Teagasc tillage advisors are warning of the significant challenge that herbicide-resistant Italian ryegrass weeds now pose on Irish farms.

It was a subject raised by tillage specialist Jimmy Staples at the last of the 2021 Enable Conservation Tillage (ECT) webinars. The event was held earlier this week.

Italian ryegrass

Staples confirmed that a single ryegrass plant can produce thousands of seeds in a very short period of time.

He added:

“Approximately 500 Italian ryegrass-resistant sites have now been identified in the UK. I am also mindful that perennial ryegrass was the first plant to show resistance to glyphosate.”

In light of these developments, Irish tillage farmers are being urged to rogue any Italian ryegrass plants that they see growing in their fields.

Grassland weeds

The webinar also provided an opportunity for ECT focus farmers to discuss their management of extremely challenging grassland weeds, including sterile brome.

Rob Coleman farms with his father Billy near Castelmagner in north Cork. Producing winter cereals is the focus of their tillage operation. Rob confirmed that the father and son team moved away from the plough 20 years ago.

The subsequent two decades have been very much a learning process as they had transitioned from min-till to the current mix of min and no-till cultivation systems.

Rob confirmed that sterile brome had become a problem, particularly on land that had been sown out in winter barley for successive years.

He explained: “Cereal production is a low margin business. We want to farm with the environment while at the same time maximising yields. Our objectives for the farm are the improvement of soil health while remaining financially sustainable.”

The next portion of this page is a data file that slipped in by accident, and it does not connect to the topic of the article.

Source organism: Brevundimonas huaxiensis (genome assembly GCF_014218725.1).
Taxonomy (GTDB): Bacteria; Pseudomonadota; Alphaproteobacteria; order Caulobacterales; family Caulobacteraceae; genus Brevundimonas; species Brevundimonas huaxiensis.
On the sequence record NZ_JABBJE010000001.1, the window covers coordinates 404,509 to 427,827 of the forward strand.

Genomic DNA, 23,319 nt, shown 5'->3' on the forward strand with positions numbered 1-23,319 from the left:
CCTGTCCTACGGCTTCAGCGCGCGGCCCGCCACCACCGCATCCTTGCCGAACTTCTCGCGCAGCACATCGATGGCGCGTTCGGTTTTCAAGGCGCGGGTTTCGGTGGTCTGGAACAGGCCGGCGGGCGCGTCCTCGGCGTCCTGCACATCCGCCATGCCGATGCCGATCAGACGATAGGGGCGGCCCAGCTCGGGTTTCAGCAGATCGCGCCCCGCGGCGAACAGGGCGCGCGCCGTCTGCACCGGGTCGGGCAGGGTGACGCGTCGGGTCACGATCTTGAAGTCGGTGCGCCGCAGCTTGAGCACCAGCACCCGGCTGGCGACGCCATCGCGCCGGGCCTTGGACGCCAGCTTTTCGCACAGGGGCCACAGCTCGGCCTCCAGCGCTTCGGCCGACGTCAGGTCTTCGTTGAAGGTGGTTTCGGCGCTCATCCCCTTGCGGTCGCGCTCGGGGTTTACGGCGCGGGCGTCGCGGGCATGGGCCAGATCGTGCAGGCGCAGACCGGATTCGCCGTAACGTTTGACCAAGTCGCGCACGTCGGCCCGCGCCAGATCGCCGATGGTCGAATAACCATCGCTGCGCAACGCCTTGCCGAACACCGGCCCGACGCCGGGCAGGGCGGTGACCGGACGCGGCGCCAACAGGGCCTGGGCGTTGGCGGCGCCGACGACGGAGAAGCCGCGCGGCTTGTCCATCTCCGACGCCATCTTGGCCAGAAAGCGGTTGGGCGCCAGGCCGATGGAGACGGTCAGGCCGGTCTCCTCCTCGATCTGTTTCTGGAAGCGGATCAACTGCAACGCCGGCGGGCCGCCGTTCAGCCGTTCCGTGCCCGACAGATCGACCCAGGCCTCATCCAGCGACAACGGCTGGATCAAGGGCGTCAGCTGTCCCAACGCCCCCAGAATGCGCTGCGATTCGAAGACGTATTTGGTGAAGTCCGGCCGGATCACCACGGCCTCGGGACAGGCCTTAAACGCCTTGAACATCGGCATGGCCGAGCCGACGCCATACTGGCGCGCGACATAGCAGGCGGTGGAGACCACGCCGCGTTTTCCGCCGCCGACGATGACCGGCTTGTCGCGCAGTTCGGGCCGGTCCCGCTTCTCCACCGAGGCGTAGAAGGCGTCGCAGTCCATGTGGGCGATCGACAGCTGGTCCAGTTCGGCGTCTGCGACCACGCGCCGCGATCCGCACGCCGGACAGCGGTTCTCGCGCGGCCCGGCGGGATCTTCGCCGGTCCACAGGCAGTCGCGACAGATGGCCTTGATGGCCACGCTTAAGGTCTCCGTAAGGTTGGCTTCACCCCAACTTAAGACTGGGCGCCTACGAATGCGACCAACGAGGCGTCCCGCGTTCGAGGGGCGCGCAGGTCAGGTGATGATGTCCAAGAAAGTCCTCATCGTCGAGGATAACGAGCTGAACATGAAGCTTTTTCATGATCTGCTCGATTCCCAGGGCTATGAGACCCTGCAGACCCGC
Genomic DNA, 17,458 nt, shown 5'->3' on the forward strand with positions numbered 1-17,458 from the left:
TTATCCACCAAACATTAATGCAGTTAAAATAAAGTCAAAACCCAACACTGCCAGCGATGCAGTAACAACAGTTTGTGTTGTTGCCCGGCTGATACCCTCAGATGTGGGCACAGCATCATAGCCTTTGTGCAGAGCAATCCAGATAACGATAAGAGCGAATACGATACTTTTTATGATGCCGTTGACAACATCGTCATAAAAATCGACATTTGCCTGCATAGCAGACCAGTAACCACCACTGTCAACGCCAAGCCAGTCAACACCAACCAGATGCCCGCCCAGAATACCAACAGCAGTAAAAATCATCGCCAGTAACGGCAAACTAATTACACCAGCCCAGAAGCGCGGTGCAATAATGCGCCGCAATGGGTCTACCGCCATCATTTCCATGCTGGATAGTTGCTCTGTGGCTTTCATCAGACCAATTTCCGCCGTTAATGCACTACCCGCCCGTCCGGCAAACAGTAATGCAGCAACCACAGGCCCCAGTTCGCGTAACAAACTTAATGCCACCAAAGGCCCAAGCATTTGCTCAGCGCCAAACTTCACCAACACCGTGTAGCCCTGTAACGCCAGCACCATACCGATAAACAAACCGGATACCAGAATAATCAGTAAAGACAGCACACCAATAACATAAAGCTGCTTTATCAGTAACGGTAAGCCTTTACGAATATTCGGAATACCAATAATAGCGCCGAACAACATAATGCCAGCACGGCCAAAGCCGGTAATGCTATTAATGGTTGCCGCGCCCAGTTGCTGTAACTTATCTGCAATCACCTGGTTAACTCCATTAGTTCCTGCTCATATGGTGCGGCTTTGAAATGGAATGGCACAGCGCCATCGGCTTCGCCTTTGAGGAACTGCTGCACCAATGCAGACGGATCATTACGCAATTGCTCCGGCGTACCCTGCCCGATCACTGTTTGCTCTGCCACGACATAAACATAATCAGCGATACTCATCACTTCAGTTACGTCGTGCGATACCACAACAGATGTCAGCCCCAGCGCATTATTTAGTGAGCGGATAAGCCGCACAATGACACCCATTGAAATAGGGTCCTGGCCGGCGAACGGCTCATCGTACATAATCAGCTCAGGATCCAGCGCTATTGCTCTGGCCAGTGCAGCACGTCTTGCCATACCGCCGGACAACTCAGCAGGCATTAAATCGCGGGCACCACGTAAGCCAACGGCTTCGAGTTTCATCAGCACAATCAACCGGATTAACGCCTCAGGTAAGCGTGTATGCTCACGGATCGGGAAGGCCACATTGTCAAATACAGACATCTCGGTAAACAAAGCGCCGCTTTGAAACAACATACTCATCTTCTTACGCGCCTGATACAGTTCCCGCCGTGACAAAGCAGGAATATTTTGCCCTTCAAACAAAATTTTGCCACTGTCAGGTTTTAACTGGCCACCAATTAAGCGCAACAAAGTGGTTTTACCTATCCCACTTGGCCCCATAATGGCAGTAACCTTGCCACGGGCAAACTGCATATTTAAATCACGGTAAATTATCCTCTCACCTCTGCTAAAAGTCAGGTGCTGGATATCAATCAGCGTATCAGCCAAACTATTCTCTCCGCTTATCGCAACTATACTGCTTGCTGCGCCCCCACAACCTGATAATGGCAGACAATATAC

Cover crops

Rob cited the incorporation of cover crops within the crop rotations followed on the farm, and growing a higher proportion of spring sown crops.

“Cover crops work in a number of ways. Their growing root systems both break and feed the microbes in the soil,” he said.

“They are a perfect follow-on from winter barley. This means that they can be established at the height of summer. This guarantees optimal plant growth rates.

“Come the autumn, the cover crops can be grazed down by cattle and or sheep. This process is helping to deliver a number of weed control measures as well as adding to the overall income of the farm,” he added.

Beans and continuing threat from Italian ryegrass

The Colemans now follow the summer-sown cover crops with spring beans.

“This approach allows us to control spring germinating sterile brome plants. Crops of first wheat follow the beans,” said Rob.

“Again, this approach gives us another opportunity to tackle the sterile brome problem on the farm.”

Jimmy Staples confirmed that most Irish tillage farmer are now getting on top of their sterile brome problems. But he went on to re-emphasise the growing weed threat of Italian ryegrass.